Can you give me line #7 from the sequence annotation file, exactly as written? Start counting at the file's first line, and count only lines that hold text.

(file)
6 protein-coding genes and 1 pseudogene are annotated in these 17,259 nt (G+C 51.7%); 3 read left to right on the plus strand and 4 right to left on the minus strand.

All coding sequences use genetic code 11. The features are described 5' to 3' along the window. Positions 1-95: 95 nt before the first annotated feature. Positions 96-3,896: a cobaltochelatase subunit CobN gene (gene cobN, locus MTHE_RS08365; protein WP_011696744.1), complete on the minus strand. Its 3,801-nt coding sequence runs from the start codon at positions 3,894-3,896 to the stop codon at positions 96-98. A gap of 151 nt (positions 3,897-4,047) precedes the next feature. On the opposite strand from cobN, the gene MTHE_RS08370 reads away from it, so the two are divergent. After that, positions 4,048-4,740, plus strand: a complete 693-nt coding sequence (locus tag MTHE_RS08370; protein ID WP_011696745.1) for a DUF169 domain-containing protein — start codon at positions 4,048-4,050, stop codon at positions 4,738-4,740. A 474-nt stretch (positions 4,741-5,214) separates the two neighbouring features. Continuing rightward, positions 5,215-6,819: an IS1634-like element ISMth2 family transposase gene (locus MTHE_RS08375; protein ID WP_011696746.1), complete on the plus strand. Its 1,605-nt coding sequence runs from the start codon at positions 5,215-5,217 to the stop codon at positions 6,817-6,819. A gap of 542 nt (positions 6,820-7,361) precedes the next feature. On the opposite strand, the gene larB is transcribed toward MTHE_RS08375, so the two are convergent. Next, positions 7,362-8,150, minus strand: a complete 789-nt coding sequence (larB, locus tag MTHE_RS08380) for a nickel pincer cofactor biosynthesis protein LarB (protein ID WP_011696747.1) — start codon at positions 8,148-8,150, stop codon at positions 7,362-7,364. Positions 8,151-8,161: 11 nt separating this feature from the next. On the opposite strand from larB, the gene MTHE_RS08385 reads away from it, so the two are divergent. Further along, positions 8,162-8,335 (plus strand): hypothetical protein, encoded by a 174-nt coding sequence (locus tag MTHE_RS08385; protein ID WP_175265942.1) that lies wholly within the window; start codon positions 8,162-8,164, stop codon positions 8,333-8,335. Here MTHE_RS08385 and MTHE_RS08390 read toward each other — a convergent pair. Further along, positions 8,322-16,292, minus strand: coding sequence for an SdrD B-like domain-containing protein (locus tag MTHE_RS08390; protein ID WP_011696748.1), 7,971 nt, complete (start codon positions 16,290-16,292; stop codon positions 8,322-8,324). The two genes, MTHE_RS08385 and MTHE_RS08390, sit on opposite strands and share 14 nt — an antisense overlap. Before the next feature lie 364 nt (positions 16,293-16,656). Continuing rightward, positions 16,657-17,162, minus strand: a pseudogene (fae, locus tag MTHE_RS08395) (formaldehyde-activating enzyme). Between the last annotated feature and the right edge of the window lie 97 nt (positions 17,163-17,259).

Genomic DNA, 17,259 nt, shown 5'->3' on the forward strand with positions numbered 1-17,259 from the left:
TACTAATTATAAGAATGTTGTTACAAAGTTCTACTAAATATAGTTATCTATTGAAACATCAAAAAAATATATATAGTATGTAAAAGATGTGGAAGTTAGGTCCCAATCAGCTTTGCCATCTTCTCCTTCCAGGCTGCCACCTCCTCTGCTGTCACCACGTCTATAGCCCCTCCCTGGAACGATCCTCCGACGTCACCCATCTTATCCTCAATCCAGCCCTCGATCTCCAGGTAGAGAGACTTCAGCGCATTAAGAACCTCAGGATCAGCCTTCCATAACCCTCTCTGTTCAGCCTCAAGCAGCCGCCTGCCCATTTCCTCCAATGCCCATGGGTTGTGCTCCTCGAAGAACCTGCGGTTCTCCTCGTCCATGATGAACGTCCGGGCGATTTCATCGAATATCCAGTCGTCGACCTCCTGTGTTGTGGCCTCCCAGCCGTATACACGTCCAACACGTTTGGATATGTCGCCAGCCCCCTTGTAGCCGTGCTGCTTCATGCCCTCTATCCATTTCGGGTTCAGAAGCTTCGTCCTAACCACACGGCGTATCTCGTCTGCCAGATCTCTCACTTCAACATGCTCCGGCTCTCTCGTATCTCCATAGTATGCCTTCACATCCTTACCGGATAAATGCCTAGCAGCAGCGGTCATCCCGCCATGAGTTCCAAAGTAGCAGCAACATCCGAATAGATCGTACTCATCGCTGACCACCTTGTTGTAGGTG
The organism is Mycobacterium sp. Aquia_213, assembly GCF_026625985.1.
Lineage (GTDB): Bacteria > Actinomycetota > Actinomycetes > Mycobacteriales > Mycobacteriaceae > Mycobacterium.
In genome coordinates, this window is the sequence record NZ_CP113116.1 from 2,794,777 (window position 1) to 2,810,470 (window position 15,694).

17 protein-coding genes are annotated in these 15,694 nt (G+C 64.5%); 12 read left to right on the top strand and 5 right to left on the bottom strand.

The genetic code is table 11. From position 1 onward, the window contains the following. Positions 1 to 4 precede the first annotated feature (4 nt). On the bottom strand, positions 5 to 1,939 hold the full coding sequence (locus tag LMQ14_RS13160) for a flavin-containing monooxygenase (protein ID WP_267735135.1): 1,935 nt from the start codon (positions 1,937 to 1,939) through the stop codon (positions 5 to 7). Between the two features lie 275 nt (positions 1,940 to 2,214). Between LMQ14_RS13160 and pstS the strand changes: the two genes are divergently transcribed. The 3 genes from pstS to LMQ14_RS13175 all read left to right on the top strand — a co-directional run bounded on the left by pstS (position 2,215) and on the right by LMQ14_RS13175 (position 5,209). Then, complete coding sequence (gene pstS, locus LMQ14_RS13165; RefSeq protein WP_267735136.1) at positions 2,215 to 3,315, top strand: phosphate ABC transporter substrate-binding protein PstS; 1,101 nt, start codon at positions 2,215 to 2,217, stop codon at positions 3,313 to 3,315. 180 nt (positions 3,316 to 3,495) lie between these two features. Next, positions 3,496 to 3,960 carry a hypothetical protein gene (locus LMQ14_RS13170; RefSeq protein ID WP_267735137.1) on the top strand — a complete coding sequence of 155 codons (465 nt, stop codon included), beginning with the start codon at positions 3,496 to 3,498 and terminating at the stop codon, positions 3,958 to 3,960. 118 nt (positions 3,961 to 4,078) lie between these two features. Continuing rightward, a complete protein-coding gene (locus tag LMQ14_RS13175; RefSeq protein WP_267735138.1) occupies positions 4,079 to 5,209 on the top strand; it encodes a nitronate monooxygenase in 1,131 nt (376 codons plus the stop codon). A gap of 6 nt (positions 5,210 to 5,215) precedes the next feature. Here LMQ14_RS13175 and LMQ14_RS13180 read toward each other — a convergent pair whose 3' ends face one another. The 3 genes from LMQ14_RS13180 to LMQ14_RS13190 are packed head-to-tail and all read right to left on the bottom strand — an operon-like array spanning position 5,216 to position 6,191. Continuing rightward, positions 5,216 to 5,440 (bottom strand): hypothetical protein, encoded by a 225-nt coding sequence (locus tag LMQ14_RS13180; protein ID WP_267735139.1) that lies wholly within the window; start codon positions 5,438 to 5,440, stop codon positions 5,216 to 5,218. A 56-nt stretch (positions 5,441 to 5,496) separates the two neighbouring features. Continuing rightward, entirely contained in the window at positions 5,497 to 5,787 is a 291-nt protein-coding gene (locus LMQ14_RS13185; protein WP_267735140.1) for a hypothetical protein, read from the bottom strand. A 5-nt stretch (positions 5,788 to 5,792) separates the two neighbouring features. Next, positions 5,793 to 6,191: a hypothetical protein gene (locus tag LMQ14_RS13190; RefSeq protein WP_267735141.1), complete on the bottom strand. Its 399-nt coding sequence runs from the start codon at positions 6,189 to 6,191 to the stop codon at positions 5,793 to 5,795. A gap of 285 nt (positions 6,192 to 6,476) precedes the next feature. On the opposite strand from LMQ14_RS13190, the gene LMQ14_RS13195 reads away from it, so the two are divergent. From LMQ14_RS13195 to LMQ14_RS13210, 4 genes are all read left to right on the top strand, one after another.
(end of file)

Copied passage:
In genome coordinates, this window is the sequence record NZ_CP113116.1 from 2,794,777 (window position 1) to 2,810,470 (window position 15,694).